Articles on Cities & Policy

Displaying 1 - 20 of 563 articles

People are alarmed about Airbnb’s impacts, but these are far from uniform across the city. Justin Lane/EPA

Airbnb: who’s in, who’s out, and what this tells us about rental impacts in Sydney and Melbourne

The patterns of Airbnb listings in Australia's biggest cities suggest impacts on rental housing are likely to be biggest in high-end areas that appeal to tourists. Low-income areas are less affected.
A storm caused flooding in the CBD as it swept through Hobart. Patrick Gee/The Mercury. Used with permission

Lessons in resilience: what city planners can learn from Hobart’s floods

Managing flood risk is not just 'good planning'; it requires commitment to resilient cities by land developers, politicians and communities. Effective response means learning from mistakes.
Governments have all but abandoned the commitments made a decade ago when Kevin Rudd launched a national campaign to reduce homelessness. Dean Lewins/AAP

Homelessness: Australia’s shameful story of policy complacency and failure continues

A decade after the launch of a national campaign against homelessness, the trends are all going the wrong way. A new annual report highlights what's gone wrong and what must be done.
Victoria has led the way in upgrading intercity rail services with medium-speed VLocity trains that have a cruising speed of 160km/h. Joe Castro/AAP

Let’s get moving with the affordable medium-speed alternatives to the old dream of high-speed rail

High-speed rail for Australia has been on the drawing boards since the mid-1980s but has come to nothing. Three states are developing medium-speed rail with federal funding, but NSW is missing out.
‘The Block’ in Redfern has been a site of struggle and activism for Indigenous inclusion in planning processes. AAP Image/Paul Miller

Indigenous communities are reworking urban planning, but planners need to accept their history

While planning policies and practices have contributed to marginalising Indigenous people, planners can now work with them to ensure they have their rightful say in shaping Australian communities.
Being in a park tends to make people feel more positive, although the time of day and the season also affect their moods. leungchopan/Shutterstock

Tweet all about it – people in parks feel more positive

The positive mood of tweets varies with time of day and season, but it's consistently higher in parks than in built-up areas, where people are more likely to express anger and fears.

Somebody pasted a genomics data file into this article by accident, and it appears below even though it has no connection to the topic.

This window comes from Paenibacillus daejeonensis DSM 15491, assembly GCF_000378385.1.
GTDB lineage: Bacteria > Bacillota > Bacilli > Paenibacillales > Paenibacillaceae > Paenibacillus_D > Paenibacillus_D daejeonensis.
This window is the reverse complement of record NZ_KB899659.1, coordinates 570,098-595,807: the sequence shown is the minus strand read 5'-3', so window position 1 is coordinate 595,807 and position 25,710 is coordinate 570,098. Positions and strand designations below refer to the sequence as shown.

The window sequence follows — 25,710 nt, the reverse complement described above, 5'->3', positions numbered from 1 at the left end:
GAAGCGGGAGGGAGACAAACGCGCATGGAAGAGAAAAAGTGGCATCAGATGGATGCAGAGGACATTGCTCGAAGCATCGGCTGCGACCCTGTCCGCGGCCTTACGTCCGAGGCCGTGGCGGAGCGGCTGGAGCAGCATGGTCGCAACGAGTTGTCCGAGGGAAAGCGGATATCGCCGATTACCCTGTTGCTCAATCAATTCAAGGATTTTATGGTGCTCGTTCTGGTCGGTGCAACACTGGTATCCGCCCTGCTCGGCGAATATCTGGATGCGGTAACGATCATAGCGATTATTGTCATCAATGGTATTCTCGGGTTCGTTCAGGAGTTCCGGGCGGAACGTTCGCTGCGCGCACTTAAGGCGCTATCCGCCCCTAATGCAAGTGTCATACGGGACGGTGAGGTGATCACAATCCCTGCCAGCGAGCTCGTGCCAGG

We can’t just leave it to the NDIS to create cities that work to include people with disability

The NDIS is set to reshape Australian cities. But to achieve meaningful participation of people with disabilities, urban communities and services will also need to take action.
A homeless man sleeps on a tram shelter bench on Batman Avenue, Melbourne, 1990s. William Bowers/Museums Victoria

Melbourne’s ‘doughnut city’ housed its homeless

When the city centre was revitalised in the 1990s, homeless people were pushed out. With homelessness rising today, it's important to recognise the links between urban development and displacement.
Smart bus use can transform public transport in cities, as EMBARQ is doing in Brazil. EMBARQ Brasil/Flickr

Don’t forget buses: six rules for improving city bus services

Trains and trams get most attention, but 'tweaking' bus transit can transform cities. Buses can be more cost-effective and deliver better service, especially for small to mid-sized cities.
A group of young Asian men play basketball in the evening at Prince Alfred Park, Sydney. icsnaps/Shutterstock

Pushing casual sport to the margins threatens cities’ social cohesion

Casual sport can help communities thrive. But for many of Australia's most marginal communities, it's becoming harder to find a place to play.
Originating in the Netherlands, the concept of ‘woonerfs’, areas designed to invite walking, playing, socialising and cycling while curbing motor vehicles, has spread to cities in other countries, including Berlin. Eric Sehr/Flickr

Designing the compassionate city to overcome built-in biases and help us live better

All around us, the places we inhabit send us physical and visual cues that influence our behaviour. Good design can tilt the balance so our surroundings help us act in ways that fulfil our needs.
In contrast to most big airports where public transport provides a large proportion of passenger access, 86% of access to Melbourne Airport is by car. David Crosling/AAP

Melbourne Airport is going to be as busy as Heathrow, so why the argument about one train line?

Good public access for Melbourne Airport and others like it depends on not fixating on one solution, like a single rail line, but instead developing multiple options integrated with the city's needs.

Top contributors

More